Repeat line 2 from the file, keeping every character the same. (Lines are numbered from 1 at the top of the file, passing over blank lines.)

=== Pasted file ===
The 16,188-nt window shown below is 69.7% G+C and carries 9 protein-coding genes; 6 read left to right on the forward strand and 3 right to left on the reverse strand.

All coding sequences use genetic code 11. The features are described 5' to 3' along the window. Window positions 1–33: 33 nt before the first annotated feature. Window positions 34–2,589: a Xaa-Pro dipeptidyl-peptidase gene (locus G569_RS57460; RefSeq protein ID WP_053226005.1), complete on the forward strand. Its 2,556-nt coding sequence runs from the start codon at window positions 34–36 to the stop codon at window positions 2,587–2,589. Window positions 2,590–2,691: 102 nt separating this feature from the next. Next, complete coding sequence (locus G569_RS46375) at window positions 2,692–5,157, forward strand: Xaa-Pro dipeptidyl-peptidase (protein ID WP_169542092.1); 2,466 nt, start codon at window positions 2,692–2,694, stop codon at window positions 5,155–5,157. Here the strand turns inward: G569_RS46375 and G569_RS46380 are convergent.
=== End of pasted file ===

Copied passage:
All coding sequences use genetic code 11. The features are described 5' to 3' along the window. Window positions 1–33: 33 nt before the first annotated feature. Window positions 34–2,589: a Xaa-Pro dipeptidyl-peptidase gene (locus G569_RS57460; RefSeq protein ID WP_053226005.1), complete on the forward strand. Its 2,556-nt coding sequence runs from the start codon at window positions 34–36 to the stop codon at window positions 2,587–2,589. Window positions 2,590–2,691: 102 nt separating this feature from the next. Next, complete coding sequence (locus G569_RS46375) at window positions 2,692–5,157, forward strand: Xaa-Pro dipeptidyl-peptidase (protein ID WP_169542092.1); 2,466 nt, start codon at window positions 2,692–2,694, stop codon at window positions 5,155–5,157. Here the strand turns inward: G569_RS46375 and G569_RS46380 are convergent.